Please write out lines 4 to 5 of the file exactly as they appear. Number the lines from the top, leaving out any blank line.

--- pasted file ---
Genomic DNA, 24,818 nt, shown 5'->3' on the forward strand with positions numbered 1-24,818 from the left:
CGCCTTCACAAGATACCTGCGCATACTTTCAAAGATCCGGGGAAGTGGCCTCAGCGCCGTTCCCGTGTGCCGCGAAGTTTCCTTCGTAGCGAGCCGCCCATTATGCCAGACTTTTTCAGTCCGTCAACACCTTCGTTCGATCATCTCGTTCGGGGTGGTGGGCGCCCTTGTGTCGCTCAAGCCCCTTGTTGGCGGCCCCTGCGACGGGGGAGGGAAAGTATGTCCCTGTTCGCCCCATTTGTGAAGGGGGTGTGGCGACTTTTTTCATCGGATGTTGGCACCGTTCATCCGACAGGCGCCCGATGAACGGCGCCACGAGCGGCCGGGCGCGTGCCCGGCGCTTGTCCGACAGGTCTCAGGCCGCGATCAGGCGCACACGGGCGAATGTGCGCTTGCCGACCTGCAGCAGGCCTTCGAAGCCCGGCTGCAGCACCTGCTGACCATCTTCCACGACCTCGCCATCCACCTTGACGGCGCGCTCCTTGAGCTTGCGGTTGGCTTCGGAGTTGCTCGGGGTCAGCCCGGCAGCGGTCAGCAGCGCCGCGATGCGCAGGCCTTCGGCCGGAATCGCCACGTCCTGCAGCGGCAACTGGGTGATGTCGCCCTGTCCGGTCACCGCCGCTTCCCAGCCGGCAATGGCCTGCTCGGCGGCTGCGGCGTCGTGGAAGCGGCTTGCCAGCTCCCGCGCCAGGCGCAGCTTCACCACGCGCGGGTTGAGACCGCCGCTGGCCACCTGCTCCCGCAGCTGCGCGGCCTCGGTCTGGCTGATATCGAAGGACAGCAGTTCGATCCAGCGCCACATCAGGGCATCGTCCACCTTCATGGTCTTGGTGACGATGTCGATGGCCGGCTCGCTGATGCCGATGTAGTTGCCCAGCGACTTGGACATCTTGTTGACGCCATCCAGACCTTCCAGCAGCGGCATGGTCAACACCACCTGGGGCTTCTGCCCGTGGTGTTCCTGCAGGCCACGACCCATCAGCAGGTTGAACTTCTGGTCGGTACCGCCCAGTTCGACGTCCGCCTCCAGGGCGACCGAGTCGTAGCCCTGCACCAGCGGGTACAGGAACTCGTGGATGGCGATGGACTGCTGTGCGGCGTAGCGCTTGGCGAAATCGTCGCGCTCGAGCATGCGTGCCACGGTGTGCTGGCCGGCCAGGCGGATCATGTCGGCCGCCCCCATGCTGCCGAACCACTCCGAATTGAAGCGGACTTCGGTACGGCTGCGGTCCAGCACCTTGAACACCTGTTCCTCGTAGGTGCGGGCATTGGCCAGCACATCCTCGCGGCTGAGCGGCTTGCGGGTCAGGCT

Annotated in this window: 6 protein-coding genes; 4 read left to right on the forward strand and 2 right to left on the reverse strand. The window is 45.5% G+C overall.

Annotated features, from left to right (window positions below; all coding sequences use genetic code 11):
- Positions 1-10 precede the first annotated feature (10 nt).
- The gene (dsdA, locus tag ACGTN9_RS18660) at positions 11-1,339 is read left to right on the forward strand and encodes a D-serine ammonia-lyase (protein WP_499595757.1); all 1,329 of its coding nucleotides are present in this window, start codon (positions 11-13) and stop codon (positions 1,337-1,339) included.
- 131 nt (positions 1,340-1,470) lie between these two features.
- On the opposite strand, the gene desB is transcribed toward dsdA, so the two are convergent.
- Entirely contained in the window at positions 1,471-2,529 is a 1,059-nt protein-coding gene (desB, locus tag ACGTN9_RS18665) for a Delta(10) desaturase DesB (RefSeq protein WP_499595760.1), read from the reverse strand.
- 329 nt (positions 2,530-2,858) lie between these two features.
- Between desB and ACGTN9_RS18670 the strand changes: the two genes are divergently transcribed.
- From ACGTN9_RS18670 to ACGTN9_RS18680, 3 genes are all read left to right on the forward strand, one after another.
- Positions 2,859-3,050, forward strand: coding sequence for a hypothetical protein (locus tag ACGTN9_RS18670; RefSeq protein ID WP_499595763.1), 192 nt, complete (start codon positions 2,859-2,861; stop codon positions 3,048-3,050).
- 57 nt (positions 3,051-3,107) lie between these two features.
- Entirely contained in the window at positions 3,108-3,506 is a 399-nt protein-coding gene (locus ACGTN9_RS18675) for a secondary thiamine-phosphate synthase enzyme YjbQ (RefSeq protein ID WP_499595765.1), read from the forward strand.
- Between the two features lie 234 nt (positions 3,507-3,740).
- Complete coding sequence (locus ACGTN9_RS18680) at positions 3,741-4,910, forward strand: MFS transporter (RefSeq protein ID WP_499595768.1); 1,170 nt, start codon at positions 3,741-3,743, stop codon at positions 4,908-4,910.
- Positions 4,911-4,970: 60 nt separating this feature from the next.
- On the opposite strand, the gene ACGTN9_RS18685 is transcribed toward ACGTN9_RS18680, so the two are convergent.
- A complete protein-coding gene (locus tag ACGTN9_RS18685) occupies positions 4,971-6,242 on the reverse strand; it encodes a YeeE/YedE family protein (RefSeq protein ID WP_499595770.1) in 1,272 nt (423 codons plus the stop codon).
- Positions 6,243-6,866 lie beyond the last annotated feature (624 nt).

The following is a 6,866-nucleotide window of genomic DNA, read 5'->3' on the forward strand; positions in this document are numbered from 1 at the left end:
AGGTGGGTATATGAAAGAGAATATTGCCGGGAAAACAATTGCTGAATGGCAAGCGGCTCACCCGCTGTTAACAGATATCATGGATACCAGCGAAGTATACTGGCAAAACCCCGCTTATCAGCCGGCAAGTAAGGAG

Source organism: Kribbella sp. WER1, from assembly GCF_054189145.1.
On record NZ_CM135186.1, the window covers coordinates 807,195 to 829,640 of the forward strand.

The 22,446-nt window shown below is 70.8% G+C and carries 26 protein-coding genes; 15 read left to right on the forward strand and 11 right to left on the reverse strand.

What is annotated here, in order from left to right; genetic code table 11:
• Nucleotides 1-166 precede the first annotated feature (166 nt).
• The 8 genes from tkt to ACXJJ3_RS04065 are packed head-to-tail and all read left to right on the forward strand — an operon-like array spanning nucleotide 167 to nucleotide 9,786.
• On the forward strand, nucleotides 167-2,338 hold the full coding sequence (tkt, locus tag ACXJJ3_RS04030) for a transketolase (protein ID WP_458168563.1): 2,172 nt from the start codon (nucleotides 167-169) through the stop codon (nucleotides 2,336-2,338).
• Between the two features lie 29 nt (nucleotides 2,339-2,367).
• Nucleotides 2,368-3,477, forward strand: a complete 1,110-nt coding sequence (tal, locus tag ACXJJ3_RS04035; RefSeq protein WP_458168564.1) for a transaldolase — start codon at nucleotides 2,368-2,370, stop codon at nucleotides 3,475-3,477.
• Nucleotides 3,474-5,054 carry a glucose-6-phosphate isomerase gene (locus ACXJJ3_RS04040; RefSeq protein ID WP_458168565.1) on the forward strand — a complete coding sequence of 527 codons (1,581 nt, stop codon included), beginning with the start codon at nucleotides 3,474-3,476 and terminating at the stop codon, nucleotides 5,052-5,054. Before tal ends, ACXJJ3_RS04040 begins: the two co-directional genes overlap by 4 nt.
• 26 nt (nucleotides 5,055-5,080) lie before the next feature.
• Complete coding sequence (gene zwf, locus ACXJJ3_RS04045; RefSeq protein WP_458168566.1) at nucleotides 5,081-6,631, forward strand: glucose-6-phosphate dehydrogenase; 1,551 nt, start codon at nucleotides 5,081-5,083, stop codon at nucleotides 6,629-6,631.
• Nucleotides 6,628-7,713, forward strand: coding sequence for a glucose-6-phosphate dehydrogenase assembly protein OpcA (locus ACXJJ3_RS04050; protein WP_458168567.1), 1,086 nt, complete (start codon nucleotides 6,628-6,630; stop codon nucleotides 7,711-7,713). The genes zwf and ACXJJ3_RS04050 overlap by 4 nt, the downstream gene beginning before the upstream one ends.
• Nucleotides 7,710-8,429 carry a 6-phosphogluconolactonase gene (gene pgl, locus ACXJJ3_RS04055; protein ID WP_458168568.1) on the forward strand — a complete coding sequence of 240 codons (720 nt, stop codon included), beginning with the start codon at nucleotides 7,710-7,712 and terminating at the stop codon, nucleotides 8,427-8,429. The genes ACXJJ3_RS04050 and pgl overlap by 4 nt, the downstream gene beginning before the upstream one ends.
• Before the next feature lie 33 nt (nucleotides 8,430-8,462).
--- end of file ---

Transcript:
Annotated features, from left to right (window positions below; all coding sequences use genetic code 11):
- Positions 1-10 precede the first annotated feature (10 nt).